Scientists achieve the first stable simulations of DNA crystals
Since the birth of structural biology, X-ray crystallography has been the most widely used technique to determine the three-dimensional structure of biomolecules, the chemical compounds found in living organisms. In this regard, knowledge of the interactions between the biomolecules with their crystal environment and the molecular forces that stabilize the crystals would serve to optimise this technique.
A study published in the journal Chem and undertaken by researchers at the Institute for Research in Biomedicine (IRB Barcelona) is the first to achieve stable simulations of DNA crystals. This accomplishment has allowed the scientists to explain the importance of the chemical additives used experimentally to achieve suitable crystallization conditions and stable crystals in the laboratory.
"The first to benefit from this study is the community of biophysicists and computational physicists/chemists, who now have a reference and clear protocols through which to achieve stable simulations of DNA crystals," says Pablo D. Dans, postdoctoral researcher at IRB Barcelona.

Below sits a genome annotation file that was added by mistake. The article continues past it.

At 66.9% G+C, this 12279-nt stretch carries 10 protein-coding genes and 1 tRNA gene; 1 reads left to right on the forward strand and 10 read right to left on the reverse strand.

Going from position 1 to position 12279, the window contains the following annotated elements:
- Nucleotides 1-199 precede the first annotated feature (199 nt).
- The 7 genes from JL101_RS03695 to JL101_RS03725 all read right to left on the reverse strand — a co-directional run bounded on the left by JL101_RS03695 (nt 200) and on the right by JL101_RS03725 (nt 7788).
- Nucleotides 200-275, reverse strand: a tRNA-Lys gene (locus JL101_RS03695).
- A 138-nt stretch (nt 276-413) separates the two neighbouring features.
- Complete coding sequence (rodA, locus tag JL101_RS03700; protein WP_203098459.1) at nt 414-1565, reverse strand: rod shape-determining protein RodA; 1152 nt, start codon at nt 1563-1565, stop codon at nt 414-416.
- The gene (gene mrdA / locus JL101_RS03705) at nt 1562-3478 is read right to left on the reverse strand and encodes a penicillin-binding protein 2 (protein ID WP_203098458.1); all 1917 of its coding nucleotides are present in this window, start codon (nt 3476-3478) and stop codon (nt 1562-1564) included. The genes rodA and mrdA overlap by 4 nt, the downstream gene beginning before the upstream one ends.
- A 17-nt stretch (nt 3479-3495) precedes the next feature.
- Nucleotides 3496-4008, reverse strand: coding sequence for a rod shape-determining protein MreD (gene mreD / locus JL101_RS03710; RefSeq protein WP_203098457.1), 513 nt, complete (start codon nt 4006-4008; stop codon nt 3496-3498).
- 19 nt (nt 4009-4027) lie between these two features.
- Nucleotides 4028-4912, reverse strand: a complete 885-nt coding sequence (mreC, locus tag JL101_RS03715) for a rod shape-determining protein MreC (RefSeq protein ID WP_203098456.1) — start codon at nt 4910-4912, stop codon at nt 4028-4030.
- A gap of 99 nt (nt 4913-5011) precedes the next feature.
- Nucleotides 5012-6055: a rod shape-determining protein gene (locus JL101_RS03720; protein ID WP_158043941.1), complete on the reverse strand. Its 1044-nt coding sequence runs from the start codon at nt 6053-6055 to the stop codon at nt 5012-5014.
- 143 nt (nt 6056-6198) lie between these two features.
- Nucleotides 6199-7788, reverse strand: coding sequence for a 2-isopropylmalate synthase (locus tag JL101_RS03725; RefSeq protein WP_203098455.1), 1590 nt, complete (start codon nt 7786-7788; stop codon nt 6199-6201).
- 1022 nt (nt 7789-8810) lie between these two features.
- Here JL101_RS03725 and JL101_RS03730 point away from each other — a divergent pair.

Led by Modesto Orozco, head of the Molecular Modelling and Bioinformatics lab, the study presents the most detailed atomic description of the properties of DNA crystals to date.
"In the long term, the simulation of several crystals obtained in a range of experimental conditions should allow us to anticipate and predict the effect of a given chemical additive, thus serving to guide crystallographers in their experiments and considerably reducing the cost and time needed to obtain the crystals," says Modesto Orozco, whose lab is an international reference in bimolecular computation and simulation.